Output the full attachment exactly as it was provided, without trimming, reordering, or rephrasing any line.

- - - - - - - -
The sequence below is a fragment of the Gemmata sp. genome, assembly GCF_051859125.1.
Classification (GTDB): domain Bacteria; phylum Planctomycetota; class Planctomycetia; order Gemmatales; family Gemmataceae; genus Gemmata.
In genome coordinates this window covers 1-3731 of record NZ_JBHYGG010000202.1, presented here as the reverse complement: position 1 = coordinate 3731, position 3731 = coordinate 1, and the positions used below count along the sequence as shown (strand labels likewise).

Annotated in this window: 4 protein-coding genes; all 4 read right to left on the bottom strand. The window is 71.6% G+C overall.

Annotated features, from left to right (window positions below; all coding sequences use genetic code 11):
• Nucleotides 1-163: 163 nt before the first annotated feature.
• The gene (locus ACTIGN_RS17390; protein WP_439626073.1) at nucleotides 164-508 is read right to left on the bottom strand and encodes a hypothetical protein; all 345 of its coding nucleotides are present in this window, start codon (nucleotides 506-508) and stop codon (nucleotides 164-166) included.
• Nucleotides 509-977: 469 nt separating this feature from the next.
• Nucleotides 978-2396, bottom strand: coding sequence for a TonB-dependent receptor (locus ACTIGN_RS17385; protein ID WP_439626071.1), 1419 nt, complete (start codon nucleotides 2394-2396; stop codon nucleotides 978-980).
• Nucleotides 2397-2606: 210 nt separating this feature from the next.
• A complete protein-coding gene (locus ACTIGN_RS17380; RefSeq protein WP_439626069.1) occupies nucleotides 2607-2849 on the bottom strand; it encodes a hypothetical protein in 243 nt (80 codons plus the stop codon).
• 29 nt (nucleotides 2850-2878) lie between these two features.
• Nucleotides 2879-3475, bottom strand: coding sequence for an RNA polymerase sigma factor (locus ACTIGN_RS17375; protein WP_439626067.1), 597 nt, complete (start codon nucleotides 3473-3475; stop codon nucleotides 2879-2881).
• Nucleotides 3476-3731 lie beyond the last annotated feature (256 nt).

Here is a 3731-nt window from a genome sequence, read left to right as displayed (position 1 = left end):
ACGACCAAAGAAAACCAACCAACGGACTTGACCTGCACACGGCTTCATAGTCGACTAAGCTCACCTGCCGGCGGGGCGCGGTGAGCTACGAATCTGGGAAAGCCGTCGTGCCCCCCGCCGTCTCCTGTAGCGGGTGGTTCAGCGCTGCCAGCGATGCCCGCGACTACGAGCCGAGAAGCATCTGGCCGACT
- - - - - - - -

The sequence below is a fragment of the Gemmata sp. genome, assembly GCF_051859125.1.
Classification (GTDB): domain Bacteria; phylum Planctomycetota; class Planctomycetia; order Gemmatales; family Gemmataceae; genus Gemmata.
In genome coordinates this window covers 1-3731 of record NZ_JBHYGG010000202.1, presented here as the reverse complement: position 1 = coordinate 3731, position 3731 = coordinate 1, and the positions used below count along the sequence as shown (strand labels likewise).

Annotated in this window: 4 protein-coding genes; all 4 read right to left on the bottom strand. The window is 71.6% G+C overall.

Annotated features, from left to right (window positions below; all coding sequences use genetic code 11):
• Nucleotides 1-163: 163 nt before the first annotated feature.
• The gene (locus ACTIGN_RS17390; protein WP_439626073.1) at nucleotides 164-508 is read right to left on the bottom strand and encodes a hypothetical protein; all 345 of its coding nucleotides are present in this window, start codon (nucleotides 506-508) and stop codon (nucleotides 164-166) included.
• Nucleotides 509-977: 469 nt separating this feature from the next.
• Nucleotides 978-2396, bottom strand: coding sequence for a TonB-dependent receptor (locus ACTIGN_RS17385; protein ID WP_439626071.1), 1419 nt, complete (start codon nucleotides 2394-2396; stop codon nucleotides 978-980).
• Nucleotides 2397-2606: 210 nt separating this feature from the next.
• A complete protein-coding gene (locus ACTIGN_RS17380; RefSeq protein WP_439626069.1) occupies nucleotides 2607-2849 on the bottom strand; it encodes a hypothetical protein in 243 nt (80 codons plus the stop codon).
• 29 nt (nucleotides 2850-2878) lie between these two features.
• Nucleotides 2879-3475, bottom strand: coding sequence for an RNA polymerase sigma factor (locus ACTIGN_RS17375; protein WP_439626067.1), 597 nt, complete (start codon nucleotides 3473-3475; stop codon nucleotides 2879-2881).
• Nucleotides 3476-3731 lie beyond the last annotated feature (256 nt).

Here is a 3731-nt window from a genome sequence, read left to right as displayed (position 1 = left end):
ACGACCAAAGAAAACCAACCAACGGACTTGACCTGCACACGGCTTCATAGTCGACTAAGCTCACCTGCCGGCGGGGCGCGGTGAGCTACGAATCTGGGAAAGCCGTCGTGCCCCCCGCCGTCTCCTGTAGCGGGTGGTTCAGCGCTGCCAGCGATGCCCGCGACTACGAGCCGAGAAGCATCTGGCCGACT